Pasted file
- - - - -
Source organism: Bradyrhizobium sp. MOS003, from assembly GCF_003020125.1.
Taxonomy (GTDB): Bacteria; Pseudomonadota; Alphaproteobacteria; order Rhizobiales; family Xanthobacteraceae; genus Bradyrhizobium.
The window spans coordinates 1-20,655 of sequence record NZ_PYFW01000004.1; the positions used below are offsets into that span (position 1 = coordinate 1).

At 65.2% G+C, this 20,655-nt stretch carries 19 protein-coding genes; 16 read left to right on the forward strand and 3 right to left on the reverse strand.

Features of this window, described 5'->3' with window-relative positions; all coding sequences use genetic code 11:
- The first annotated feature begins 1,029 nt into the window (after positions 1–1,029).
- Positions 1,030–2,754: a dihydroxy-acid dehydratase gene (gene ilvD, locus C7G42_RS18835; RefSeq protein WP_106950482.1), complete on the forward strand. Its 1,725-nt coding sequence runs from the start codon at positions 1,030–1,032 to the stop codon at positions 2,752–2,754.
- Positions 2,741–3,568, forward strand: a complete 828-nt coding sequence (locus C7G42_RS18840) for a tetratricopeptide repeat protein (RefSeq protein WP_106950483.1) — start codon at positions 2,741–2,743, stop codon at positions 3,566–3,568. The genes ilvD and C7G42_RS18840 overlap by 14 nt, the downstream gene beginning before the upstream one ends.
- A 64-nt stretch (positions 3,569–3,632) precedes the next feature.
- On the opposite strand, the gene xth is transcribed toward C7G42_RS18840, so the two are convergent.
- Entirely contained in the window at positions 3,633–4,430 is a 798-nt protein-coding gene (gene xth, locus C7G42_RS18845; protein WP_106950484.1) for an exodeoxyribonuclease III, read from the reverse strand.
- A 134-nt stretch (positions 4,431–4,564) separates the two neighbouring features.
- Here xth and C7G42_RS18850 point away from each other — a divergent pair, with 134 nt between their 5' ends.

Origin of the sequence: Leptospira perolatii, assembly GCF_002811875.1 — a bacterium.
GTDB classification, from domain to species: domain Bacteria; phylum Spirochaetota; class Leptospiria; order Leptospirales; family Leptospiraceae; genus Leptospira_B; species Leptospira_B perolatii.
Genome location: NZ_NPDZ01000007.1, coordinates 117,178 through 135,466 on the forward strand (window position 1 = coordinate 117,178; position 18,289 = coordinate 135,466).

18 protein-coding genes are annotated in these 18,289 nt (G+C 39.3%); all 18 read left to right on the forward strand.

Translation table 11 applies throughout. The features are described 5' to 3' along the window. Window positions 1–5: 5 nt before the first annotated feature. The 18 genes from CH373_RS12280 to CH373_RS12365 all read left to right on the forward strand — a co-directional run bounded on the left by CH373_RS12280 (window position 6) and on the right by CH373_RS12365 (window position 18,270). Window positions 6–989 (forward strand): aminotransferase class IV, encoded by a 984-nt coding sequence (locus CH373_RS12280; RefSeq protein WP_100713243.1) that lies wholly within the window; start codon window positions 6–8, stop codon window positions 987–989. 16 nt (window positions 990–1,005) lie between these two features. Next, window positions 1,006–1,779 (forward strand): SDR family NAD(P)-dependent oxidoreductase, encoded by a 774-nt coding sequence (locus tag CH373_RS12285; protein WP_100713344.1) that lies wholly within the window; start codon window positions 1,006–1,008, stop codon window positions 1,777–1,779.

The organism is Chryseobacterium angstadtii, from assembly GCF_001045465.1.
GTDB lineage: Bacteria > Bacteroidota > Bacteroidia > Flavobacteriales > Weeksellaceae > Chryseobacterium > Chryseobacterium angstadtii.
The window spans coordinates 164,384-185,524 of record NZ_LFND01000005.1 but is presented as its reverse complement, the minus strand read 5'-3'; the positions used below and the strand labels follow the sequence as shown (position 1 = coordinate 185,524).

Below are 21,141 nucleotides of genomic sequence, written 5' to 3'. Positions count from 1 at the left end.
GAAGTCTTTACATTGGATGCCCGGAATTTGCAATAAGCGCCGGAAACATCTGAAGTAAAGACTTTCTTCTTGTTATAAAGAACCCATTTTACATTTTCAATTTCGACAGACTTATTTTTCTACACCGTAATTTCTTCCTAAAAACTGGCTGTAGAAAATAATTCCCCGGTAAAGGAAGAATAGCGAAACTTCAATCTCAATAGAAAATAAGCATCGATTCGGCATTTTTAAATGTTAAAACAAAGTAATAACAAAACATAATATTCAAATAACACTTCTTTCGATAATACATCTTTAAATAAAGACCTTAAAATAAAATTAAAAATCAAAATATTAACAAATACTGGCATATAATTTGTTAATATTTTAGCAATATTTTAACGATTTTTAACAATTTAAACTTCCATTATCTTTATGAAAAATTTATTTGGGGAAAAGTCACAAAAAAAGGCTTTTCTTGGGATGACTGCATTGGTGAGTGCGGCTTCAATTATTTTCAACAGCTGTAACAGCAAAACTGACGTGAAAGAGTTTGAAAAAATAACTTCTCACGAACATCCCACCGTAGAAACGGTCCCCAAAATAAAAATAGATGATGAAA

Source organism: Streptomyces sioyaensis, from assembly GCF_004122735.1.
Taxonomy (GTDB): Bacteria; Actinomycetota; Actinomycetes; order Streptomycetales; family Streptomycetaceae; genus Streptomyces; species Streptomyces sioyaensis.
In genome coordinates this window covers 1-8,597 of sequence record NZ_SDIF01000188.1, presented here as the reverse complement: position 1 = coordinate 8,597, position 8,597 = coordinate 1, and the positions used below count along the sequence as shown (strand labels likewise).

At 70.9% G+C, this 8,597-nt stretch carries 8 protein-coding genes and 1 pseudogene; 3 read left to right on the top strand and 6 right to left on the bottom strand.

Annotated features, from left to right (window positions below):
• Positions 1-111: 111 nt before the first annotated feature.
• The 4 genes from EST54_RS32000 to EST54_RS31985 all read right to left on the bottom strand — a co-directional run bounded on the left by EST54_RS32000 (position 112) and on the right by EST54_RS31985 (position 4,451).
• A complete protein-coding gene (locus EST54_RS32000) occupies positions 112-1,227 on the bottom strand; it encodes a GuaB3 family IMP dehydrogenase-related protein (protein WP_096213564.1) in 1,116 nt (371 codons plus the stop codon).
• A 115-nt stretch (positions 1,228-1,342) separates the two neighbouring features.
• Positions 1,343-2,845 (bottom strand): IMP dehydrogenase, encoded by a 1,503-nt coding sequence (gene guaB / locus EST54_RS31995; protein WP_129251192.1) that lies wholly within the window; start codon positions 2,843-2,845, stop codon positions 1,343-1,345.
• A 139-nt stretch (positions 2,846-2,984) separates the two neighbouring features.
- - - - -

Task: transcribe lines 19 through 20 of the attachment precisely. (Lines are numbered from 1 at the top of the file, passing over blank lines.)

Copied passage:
The organism is Chryseobacterium angstadtii, from assembly GCF_001045465.1.
GTDB lineage: Bacteria > Bacteroidota > Bacteroidia > Flavobacteriales > Weeksellaceae > Chryseobacterium > Chryseobacterium angstadtii.